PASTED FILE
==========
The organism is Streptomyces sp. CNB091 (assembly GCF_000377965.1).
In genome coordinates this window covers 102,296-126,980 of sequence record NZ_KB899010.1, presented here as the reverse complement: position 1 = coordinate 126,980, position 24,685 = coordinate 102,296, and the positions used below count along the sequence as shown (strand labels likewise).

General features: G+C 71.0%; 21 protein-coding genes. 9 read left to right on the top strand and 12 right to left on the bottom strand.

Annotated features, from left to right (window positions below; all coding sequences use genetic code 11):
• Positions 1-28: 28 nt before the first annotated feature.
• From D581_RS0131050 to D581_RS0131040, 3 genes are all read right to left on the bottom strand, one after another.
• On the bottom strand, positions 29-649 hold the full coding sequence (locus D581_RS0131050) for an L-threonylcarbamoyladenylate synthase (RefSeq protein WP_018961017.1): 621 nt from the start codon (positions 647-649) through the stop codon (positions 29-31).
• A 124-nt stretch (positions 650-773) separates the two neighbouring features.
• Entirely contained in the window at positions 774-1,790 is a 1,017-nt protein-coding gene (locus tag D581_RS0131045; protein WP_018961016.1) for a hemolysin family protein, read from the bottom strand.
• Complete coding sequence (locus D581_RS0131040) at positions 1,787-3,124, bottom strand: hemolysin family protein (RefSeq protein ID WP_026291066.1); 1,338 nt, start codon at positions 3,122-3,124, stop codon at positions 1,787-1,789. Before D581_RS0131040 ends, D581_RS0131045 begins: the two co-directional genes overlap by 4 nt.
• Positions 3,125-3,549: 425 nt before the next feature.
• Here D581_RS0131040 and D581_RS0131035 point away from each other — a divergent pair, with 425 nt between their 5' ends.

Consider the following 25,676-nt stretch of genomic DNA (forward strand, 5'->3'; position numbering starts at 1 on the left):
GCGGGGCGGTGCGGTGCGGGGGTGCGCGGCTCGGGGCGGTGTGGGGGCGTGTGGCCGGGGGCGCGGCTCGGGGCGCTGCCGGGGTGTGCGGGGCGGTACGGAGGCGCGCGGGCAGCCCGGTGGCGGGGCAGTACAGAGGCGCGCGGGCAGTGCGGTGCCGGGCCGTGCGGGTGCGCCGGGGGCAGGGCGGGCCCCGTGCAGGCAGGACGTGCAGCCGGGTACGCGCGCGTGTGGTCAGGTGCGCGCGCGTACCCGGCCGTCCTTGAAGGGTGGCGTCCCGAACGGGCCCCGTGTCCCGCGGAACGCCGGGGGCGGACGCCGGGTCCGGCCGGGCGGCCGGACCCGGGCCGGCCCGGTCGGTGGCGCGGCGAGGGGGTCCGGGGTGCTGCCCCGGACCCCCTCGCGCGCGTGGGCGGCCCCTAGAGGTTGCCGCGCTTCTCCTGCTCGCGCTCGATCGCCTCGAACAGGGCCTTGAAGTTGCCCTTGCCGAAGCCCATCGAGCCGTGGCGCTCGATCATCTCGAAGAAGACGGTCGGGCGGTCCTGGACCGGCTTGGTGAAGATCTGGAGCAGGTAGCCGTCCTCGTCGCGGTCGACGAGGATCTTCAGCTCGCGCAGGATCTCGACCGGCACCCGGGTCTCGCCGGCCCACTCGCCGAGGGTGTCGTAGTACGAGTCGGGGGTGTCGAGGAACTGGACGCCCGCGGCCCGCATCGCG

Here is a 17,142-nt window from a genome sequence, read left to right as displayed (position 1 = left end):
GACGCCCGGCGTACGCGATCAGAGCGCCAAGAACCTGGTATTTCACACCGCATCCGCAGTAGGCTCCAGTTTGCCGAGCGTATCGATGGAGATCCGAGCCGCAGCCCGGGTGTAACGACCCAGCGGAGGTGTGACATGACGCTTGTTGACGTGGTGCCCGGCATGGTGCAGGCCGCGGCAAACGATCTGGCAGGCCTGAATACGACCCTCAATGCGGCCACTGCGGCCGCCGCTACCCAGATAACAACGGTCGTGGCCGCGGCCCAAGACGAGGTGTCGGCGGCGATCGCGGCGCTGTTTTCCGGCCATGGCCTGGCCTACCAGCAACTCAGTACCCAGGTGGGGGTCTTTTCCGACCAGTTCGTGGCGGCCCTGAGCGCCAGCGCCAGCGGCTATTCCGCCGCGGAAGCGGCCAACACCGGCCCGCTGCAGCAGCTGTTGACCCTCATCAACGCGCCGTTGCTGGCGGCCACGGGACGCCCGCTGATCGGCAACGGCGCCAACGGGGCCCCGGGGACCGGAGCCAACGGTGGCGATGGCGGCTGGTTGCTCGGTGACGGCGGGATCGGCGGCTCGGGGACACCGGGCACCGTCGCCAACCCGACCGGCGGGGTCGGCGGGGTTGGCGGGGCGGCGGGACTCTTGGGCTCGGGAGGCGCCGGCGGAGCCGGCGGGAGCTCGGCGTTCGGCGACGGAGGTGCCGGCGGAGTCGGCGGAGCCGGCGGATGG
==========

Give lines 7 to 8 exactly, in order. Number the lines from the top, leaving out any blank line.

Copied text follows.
• On the bottom strand, positions 29-649 hold the full coding sequence (locus D581_RS0131050) for an L-threonylcarbamoyladenylate synthase (RefSeq protein WP_018961017.1): 621 nt from the start codon (positions 647-649) through the stop codon (positions 29-31).
• A 124-nt stretch (positions 650-773) separates the two neighbouring features.